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Induced Plant Resistance to Herbivory
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Main description:

Flowering plants dominate much of the Earth's surface and yet, as sessile organisms, they must constantly resist attack by numerous voracious herbivores. Survival in the face of an abundance of insect predators relies on sophisticated resistance systems allowing plants to escape from herbivory in time or in space, to confront herbivores directly, or to fight them indirectly by remarkable collaborations with other species. Until recently, plant resistance was believed to be constitutive, i.e. ever-present and independent from herbivore attack. However, plants were discovered to respond actively to herbivory through the mobilization of specific defenses, and this discovery opened an exciting new field of research.
This book provides a thorough overview of the anatomical, chemical, and developmental features contributing to plant defense, with particular emphasis on plant responses that are induced by wounding or herbivore attack.


Feature:

Combining introductory chapters on basic concepts of plant defense and in-depth discussions of individual topics


A timely and balanced account of the rapidly developing field of induced resistance


Written by prominent scientists who are leading experts in their respective fields


Back cover:

Flowering plants dominate much of the Earth's surface and yet, as sessile organisms, they must constantly resist attack by numerous voracious herbivores. Survival in the face of an abundance of insect predators relies on sophisticated resistance systems allowing plants to escape from herbivory in time or in space, to confront herbivores directly, or to fight them indirectly by remarkable collaborations with other species. Until recently, plant resistance was believed to be constitutive, i.e. ever-present and independent from herbivore attack. However, plants were discovered to respond actively to herbivory through the mobilization of specific defenses, and this discovery opened an exciting new field of research.
This book provides a thorough overview of the anatomical, chemical, and developmental features contributing to plant defense, with particular emphasis on plant responses that are induced by wounding or herbivore attack. Written by leading experts, the book first introduces the general concepts of direct and [..]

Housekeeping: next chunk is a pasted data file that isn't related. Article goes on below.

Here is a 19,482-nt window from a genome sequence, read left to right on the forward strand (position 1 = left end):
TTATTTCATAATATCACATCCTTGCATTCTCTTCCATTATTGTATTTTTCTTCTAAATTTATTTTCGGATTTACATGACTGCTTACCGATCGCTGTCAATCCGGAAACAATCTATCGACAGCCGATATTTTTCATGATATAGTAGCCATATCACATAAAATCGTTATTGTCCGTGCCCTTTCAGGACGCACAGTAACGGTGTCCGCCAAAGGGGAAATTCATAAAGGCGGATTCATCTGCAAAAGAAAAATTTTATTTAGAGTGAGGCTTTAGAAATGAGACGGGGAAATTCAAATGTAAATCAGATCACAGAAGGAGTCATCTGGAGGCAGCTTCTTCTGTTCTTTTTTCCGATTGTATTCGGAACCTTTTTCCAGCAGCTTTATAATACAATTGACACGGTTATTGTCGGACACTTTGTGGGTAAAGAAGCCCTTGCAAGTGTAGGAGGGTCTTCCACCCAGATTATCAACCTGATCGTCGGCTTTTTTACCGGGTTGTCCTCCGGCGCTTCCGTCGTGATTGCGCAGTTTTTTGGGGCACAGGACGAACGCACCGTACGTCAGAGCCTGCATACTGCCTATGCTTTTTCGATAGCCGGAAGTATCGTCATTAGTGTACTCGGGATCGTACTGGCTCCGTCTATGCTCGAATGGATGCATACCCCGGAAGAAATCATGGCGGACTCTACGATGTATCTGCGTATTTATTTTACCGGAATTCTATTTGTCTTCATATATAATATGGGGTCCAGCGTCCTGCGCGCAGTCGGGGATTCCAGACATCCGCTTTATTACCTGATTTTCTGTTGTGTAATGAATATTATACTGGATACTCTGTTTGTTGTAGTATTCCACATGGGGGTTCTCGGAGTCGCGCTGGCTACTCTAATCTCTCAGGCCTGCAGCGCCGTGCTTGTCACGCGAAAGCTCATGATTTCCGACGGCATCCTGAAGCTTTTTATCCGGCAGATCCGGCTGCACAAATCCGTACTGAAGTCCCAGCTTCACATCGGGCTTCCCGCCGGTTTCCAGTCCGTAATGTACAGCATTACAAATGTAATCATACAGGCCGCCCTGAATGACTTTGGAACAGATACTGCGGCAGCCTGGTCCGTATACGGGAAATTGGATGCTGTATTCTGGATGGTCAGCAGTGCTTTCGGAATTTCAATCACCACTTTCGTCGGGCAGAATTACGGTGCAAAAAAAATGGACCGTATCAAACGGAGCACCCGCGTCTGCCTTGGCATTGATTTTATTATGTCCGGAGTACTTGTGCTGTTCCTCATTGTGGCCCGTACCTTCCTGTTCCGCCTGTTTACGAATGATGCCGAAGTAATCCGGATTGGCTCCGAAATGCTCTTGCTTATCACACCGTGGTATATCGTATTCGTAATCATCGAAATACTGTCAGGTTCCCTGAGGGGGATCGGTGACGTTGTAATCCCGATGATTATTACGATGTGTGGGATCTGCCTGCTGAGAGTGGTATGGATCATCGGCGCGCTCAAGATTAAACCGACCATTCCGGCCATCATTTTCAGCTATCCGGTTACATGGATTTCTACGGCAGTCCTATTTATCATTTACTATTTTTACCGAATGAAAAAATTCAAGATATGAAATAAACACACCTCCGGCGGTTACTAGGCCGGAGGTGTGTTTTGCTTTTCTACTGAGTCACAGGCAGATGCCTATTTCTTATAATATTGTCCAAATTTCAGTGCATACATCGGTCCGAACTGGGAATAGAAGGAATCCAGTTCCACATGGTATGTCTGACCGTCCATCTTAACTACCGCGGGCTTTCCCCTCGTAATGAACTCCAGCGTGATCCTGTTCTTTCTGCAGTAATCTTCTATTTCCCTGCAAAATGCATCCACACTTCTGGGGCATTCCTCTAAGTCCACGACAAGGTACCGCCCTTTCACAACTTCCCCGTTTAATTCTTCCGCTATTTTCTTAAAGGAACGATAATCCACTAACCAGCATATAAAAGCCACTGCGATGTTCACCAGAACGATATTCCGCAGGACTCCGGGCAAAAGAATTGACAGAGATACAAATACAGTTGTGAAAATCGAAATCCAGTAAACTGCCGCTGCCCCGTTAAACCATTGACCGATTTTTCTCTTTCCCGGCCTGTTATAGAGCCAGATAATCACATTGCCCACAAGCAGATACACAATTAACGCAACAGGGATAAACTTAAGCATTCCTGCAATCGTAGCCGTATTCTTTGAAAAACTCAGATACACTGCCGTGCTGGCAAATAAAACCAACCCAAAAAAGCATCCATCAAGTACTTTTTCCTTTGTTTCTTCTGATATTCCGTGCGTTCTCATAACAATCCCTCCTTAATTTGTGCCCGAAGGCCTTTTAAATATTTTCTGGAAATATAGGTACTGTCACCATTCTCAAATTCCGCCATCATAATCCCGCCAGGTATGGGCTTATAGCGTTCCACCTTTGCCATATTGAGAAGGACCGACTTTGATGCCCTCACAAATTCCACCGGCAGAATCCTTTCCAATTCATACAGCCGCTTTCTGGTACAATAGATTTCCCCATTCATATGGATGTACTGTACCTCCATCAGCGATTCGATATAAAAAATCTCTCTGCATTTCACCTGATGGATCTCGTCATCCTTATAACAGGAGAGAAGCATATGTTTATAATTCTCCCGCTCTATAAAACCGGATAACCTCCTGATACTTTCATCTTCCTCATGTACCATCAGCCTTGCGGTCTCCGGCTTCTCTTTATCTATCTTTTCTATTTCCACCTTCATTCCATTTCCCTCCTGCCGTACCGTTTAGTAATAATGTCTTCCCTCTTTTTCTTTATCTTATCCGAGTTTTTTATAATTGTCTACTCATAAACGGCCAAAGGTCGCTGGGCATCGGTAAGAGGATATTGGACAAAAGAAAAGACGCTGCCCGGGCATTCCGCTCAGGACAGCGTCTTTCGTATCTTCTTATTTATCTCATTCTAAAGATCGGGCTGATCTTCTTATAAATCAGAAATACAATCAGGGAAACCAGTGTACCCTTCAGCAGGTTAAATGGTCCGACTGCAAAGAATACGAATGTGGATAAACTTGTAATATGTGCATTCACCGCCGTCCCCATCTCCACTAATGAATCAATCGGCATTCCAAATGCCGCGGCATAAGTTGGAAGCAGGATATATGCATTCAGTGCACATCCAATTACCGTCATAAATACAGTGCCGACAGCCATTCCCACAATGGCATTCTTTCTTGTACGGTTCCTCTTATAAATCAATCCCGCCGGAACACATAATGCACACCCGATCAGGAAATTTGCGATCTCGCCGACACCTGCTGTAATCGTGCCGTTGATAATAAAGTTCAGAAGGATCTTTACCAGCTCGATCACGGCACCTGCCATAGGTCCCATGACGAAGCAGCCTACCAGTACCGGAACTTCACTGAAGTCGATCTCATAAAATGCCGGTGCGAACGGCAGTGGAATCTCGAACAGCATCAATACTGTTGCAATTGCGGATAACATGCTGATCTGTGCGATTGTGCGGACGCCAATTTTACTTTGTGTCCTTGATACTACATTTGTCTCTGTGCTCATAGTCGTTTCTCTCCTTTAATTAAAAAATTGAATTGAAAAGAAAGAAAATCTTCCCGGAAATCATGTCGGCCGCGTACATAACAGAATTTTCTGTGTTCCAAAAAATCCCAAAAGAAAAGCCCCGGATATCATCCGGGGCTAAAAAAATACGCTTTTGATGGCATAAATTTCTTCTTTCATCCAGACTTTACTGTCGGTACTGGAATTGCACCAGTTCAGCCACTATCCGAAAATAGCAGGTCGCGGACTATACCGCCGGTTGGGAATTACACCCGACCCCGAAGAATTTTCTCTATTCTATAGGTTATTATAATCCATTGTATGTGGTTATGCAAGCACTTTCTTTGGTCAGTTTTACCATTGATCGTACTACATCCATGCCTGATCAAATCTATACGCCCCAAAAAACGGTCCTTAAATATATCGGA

Contents:

In Memoriam; Contents; Contributors; Introduction; Section I. Basic concepts of plant defense against insect herbivores:1. Direct defenses in plants and their induction by wounding and insect herbivores; Gregg A. Howe and Andreas Schaller .- 2. Herbivore-induced indirect defense: from induction mechanisms to community ecology; Maaike Bruinsma and Marcel Dicke.- 3. Induced defenses and the cost-benefit paradigm; Anke Steppuhn and Ian T. Baldwin .- Section II. Induced direct defenses:A: Anatomical defenses: 4. Leaf trichome formation and plant resistance to herbivory; Peter Dalin, Jon Ågren, Christer Björkman, Piritta Huttunen, and Katri Kärkkäinen .- 5. Resistance at the plant cuticle; Caroline Müller .- 6. Wound-periderm formation; Idit Ginzberg.- 7. Traumatic resin ducts and polyphenolic parenchyma cells in conifers; Paal Krokene, Nina Elisabeth Nagy, and Trygve Krekling.- B: Production of secondary metabolites: 8. Insect-induced terpenoid defenses in spruce; Jörg Bohlmann.- 9. Phenylpropanoid metabolism induced by wounding and insect herbivory; Mark A. Bernards and Lars Båstrup-Spohr.- 10. Defense by pyrrolizidine alkaloids: developed by plants and recruited by insects; Thomas Hartmann and Dietrich Ober.- C: Anti-nutritional enzymes and proteins: 11. Plant protease inhibitors: Functional evolution for defense; Maarten A. Jongsma and Jules Beekwilder.- 12. Defensive roles of polyphenol oxidase in plants; C. Peter Constabel and Raymond Barbehenn.- 13. Action of plant defensive enzymes in the insect midgut; Hui Chen, Eliana Gonzales-Vigil, and Gregg A. Howe.- 14. Plant lectins as part of the plant defense system against insects; Els J.M. Van Damme.- Section III. Defense signaling; A: Activation of plant defenses: 15. Systemins and AtPeps: Defense-related peptide signals; Javier Narváez-Vásquez and Martha L. Orozco-Cárdenas.- 16. MAP kinases in plant responses to herbivory; Johannes Stratmann.- 17. Jasmonate biosynthesis and signaling for induced plantdefense against herbivory; Andreas Schaller and Annick Stintzi.- B: Signals between plants and insects: 18. Caterpillar secretions and induced plant responses; Gary W. Felton.- 19. Fatty acid-derived signals that induce or regulate plant defenses against herbivory: James H. Tumlinson and Juergen Engelberth.- 20. Aromatic volatiles and their involvement in plant defense; Anthony V. Qualley and Natalia Dudareva.- 21. Ecological roles of vegetative terpene volatiles; Jörg Degenhardt.- Subject Index.- Taxonomic Index.- Abbreviations


PRODUCT DETAILS

ISBN-13: 9789048177967
Publisher: Springer (Springer Netherlands)
Publication date: October, 2010
Pages: 480
Weight: 719g
Availability: POD
Subcategories: Biochemistry
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From the reviews:

"‘Induced Plant Resistance to Herbivory’ edited by Andreas Schaller contains three major sections comprising a total of 21 chapters. … A broader and more complete overview of induced plant defences against herbivores would have made the book more interesting for a broader reader-ship. … every chapter gives a detailed insight into a fascinating topic and is certainly worth to read for those who are working in the area and are in search for a rapid update on their own or a closely related research topic." (Martin Heil, Basic and Applied Ecology, Vol. 10, 2009)